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Social media cleansing: Is getting rid of party pics 'boring' or necessary?

Does a lack of partying photos on a Facebook profile denote a boring life?

That's what one Daily Dot article hinted at Tuesday in response to the success of a new service called Social Sweepster, marketed to recent grads as a way of cleaning up unsavory activities published on social media (if users can't do it themselves, that is).

Social Sweepster is designed to ferret out photos of a user holding the tell-tale red party cup, as well as other things that could affect job prospects.

Employers should get over it, writer Brendan O'Connor argued.

"The trouble with something like Social Sweepster is that it flattens everyone and everything through fear that if you are anything other than bland, you won’t get a job," O'Connor wrote. "The Internet is awful enough without making it boring. And what’s more is that even perpetually square institutions like the FBI have at least acknowledged that social norms are shifting and that hiring practices need to shift with them."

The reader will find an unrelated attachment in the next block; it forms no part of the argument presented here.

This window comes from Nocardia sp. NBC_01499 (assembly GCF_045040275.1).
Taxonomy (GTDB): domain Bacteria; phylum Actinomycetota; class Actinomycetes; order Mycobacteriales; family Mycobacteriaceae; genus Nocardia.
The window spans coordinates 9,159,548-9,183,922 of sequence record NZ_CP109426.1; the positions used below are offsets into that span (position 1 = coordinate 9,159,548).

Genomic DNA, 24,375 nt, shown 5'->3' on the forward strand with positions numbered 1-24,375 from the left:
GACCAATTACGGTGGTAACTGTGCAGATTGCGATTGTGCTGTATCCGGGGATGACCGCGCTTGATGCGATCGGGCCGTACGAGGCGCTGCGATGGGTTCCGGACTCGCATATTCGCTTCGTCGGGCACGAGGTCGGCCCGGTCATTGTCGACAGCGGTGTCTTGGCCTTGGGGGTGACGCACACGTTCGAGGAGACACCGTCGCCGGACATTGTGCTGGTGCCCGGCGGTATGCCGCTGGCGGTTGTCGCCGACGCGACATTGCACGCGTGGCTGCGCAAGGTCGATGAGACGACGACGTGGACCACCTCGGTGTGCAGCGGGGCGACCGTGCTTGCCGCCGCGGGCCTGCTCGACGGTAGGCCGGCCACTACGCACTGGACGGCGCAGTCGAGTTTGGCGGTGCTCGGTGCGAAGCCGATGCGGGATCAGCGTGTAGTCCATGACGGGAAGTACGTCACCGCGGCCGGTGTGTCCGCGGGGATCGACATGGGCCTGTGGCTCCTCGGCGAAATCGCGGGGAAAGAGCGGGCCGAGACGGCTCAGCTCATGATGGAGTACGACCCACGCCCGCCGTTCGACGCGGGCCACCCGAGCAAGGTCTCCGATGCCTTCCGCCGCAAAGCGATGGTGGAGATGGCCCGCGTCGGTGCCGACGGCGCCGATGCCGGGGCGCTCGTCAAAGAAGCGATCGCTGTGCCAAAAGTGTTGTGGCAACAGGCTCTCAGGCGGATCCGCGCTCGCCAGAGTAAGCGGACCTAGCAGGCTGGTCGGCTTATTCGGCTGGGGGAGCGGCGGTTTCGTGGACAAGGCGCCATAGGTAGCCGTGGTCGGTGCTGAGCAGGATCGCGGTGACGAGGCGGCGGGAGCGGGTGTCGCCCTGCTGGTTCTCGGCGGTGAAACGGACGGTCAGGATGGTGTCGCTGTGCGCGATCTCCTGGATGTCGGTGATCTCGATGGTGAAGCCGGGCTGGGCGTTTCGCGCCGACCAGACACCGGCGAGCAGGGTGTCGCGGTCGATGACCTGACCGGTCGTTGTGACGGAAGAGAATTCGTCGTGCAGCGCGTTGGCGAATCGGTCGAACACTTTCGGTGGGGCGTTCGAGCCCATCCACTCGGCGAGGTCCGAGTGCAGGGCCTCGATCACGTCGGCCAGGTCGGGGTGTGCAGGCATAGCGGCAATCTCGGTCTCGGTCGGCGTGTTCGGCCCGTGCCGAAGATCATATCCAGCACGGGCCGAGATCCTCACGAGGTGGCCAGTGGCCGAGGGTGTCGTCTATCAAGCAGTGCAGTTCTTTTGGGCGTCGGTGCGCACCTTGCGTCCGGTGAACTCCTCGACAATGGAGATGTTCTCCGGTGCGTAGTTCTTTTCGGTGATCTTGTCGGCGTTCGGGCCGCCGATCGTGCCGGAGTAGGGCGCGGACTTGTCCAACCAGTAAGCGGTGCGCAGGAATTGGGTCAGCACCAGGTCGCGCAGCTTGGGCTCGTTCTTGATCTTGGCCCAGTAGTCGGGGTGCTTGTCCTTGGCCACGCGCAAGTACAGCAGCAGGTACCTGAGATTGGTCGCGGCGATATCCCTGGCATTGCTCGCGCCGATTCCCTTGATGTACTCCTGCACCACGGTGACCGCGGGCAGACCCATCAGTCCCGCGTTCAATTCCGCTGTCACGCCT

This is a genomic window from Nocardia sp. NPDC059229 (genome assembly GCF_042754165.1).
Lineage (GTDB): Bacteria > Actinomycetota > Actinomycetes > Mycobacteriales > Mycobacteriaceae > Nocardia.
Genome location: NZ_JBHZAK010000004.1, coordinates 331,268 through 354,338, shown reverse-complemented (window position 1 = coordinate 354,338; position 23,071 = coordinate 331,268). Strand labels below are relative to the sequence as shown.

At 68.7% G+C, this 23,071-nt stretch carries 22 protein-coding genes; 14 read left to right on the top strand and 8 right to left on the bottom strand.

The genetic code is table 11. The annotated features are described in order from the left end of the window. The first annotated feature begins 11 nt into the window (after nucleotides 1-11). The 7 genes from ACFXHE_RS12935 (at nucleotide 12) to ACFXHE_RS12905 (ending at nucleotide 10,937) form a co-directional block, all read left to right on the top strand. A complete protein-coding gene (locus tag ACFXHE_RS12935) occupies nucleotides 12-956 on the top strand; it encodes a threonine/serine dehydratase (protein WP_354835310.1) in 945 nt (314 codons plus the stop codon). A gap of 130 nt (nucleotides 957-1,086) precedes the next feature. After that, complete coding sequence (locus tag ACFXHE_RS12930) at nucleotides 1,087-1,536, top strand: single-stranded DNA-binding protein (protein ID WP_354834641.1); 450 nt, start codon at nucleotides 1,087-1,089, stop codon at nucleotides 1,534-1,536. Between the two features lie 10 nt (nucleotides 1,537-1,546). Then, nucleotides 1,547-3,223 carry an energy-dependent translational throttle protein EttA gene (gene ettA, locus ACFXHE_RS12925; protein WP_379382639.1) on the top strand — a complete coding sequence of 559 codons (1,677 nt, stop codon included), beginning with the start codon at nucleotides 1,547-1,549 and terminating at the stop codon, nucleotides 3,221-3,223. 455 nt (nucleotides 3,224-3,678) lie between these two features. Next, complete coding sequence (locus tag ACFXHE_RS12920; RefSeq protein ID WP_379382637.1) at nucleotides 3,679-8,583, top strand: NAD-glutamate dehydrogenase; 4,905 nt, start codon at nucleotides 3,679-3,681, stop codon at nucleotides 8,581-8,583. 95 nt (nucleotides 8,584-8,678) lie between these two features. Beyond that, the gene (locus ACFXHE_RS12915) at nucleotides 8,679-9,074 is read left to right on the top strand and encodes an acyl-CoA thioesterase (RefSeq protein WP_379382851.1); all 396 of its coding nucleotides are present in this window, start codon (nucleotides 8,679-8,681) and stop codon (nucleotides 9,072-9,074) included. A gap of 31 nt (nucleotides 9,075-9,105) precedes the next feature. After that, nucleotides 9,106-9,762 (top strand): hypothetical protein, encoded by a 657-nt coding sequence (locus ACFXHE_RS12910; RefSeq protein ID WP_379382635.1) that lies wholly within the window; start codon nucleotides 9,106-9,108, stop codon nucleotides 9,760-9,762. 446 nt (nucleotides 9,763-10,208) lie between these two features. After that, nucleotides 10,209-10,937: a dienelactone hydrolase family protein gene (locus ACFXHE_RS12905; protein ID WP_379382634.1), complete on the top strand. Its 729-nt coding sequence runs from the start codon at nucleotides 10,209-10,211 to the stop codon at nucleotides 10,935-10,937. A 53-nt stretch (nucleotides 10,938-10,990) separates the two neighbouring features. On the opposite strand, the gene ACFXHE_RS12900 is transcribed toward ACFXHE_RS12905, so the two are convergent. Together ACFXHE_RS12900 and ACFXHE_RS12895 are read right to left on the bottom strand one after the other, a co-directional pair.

An interesting idea, but with jobs harder to come by for recent grads, plenty of young workers are willing to delete a photo or two to give themselves an edge in the job market.

Forbes and the New York Times both explored the idea of social media cleansing at the cost of a page's "personality," but ultimately came to different conclusions about best practices.

"The argument has recently been advanced that oversharing has become the cultural norm, and businesses can no longer afford to screen out employees whose Facebook profiles are pasted with pictures of collegiate revelry because everyone does it," the Times' Michael Roston wrote.

Forbes suggested that any post to social media sites should reflect a "personal best of the web."

"Think about a TV or radio show host,” career expert Joshuan Waldman told Forbes. “These details are important because they make themselves seem accessible to listeners but they’re definitely not deep secrets or potentially embarrassing.”

Bustle writer Stephanie Hayes says students should take responsibility for their photos and actions before handing profiles to companies like Social Sweepster.

"I personally don’t plan on taking professional tips from a company whose website team includes Tom 'the business' McGrath, Tod 'Optimus Prime' Curtis, and Ken 'It’s pronounced Schwarzenegger' Schweikert and whose website features photos of the staff’s faces superimposed onto cartoon bodies," Hayes quipped. "Cute, but no thanks."

Email: chjohnson@deseretnews.com Twitter: ChandraMJohnson

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